Roll Call looks at three Senators whose weak poll numbers usually spell big-time trouble for incumbents—Jim Bunning (R-KY), Chris Dodd (D-CT), and Richard Burr (R-NC).
The Bunning situation is clearly sui generis, so I’ll leave it one side. I think a flaw in the article is that it treats the Burr and Dodd situations as basically similar when they’re actually extremely different. Dodd is basically a case of a politician coming under a cloud of unpopularity for idiosyncratic reasons. It seems that if Dodd were to bow out of the race and be replaced by Richard Blumenthal or any other reasonable Democrat, that the Democrat would be very strongly favored. Consequently, Dodd’s strategy is to play up the idea of Chris Dodd Generic Democrat. Legislatively, he’s aiming to be an ally of the popular president Barack Obama and emphasize his likely opponent’s support for the failed and unpopular agenda of George W. Bush.
The Burr situation is rather different. He seems to be a more unusual case of a politician who was elected at a time when being an orthodox conservative was a great political strategy in his state, now running for re-election at a time when it’s not clear that that’s true anymore. Suddenly it seems that North Carolina has a Democratic governor, one Democratic US Senator, and was carried by a Democrat in the presidential election, and its incumbent conservative Republican Senator Richard Burr is polling poorly. It’s potentially a state that’s just transforming its demographics and political culture under Burr’s feet. And he doesn’t seem to be trying to adapt. He’s not trying to position himself as a moderate by selectively supporting some element of the Obama agenda. He’s just charging ahead on the assumption that North Carolina will swiftly return to its conservative roots.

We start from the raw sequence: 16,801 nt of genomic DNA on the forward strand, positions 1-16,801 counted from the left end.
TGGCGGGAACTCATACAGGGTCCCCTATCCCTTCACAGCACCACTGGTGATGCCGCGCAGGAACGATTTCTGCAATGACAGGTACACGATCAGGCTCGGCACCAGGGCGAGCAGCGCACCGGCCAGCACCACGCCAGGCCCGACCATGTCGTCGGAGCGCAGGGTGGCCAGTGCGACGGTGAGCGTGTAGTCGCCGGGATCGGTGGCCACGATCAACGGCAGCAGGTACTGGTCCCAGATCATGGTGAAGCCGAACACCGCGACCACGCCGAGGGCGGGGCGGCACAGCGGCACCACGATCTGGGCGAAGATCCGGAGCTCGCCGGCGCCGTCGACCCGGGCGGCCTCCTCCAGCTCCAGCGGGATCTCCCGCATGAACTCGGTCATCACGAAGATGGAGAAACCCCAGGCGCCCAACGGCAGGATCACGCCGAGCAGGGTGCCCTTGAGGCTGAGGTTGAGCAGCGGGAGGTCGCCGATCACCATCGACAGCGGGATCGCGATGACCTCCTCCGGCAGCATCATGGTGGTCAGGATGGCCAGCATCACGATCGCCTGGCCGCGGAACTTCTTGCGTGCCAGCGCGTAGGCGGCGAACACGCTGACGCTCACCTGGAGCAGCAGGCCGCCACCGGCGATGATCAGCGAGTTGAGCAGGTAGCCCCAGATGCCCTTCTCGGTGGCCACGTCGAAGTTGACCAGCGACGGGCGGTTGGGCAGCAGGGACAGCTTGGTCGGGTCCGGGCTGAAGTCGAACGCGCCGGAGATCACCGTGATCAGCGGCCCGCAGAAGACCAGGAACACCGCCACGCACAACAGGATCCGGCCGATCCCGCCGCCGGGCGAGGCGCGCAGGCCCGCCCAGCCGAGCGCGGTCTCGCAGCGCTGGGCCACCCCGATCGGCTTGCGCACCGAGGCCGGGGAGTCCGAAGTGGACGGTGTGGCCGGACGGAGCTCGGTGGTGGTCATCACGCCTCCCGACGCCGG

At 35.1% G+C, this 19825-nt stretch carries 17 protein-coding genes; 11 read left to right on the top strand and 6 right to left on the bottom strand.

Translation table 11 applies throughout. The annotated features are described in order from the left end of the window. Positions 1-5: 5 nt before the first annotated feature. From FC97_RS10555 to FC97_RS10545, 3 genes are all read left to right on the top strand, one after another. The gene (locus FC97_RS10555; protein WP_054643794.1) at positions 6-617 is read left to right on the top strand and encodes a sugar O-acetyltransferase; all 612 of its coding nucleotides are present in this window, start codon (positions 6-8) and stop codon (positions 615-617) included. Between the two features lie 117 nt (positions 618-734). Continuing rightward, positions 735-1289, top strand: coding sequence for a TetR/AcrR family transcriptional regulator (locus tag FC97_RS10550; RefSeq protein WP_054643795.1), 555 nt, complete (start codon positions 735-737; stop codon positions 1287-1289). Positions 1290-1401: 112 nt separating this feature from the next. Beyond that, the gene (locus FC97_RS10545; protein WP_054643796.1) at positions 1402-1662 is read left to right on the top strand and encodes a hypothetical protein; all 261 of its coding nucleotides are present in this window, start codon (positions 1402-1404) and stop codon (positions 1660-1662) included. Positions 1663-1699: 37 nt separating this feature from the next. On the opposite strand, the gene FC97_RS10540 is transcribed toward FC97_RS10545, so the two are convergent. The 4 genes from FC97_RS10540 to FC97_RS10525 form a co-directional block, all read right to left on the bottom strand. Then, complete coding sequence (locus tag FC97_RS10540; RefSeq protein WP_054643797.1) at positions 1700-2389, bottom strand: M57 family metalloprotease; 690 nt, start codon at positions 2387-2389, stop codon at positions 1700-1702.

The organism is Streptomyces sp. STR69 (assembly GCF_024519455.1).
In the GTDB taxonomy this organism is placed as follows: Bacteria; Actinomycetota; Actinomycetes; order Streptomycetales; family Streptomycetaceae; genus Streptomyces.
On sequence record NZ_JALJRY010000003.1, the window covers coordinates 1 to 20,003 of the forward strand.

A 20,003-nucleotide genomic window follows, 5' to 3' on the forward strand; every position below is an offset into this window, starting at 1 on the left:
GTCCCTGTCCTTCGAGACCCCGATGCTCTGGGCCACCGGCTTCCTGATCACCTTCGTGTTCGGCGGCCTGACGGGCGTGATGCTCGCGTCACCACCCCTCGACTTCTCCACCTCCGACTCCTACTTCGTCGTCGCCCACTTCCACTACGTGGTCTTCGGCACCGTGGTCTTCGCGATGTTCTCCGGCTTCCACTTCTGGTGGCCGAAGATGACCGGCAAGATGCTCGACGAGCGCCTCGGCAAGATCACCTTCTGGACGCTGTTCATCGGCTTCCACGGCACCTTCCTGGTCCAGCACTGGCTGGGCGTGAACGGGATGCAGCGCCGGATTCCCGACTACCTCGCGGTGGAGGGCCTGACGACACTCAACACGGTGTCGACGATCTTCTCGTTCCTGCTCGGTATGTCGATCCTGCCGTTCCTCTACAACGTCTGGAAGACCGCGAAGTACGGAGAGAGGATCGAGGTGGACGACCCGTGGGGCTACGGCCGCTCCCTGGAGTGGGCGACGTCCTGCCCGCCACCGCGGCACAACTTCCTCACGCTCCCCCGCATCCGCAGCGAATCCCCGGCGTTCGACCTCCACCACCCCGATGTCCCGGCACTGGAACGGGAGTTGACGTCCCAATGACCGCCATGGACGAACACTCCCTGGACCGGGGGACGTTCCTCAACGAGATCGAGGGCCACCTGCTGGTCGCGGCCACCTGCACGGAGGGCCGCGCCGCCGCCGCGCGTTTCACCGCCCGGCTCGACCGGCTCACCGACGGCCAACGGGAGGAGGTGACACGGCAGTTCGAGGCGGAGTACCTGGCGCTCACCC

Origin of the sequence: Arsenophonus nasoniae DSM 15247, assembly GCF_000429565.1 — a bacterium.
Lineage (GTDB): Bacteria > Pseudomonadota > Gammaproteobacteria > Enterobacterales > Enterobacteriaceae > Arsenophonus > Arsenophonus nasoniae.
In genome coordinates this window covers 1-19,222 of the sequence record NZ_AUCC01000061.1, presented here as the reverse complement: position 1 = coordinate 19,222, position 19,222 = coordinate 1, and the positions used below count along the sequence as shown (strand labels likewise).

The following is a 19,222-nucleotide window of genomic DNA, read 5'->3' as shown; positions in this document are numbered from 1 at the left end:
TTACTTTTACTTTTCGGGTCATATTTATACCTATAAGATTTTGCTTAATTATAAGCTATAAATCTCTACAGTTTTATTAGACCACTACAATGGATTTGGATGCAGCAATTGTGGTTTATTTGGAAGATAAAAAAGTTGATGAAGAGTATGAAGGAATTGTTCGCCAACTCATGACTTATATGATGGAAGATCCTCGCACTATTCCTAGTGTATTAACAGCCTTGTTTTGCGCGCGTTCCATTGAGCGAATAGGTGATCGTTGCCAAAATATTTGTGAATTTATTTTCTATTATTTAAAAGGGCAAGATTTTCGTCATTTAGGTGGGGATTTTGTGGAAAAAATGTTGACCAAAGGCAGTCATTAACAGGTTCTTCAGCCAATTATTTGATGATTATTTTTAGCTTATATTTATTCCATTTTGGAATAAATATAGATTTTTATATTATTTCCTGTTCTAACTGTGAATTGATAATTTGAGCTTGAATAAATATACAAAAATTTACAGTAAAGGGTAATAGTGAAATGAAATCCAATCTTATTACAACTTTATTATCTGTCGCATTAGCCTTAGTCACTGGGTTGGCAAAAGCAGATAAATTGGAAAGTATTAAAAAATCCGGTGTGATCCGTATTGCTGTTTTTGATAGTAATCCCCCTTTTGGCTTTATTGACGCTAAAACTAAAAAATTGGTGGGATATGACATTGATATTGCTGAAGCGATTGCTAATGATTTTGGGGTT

And maybe it will. But it seems like a risk.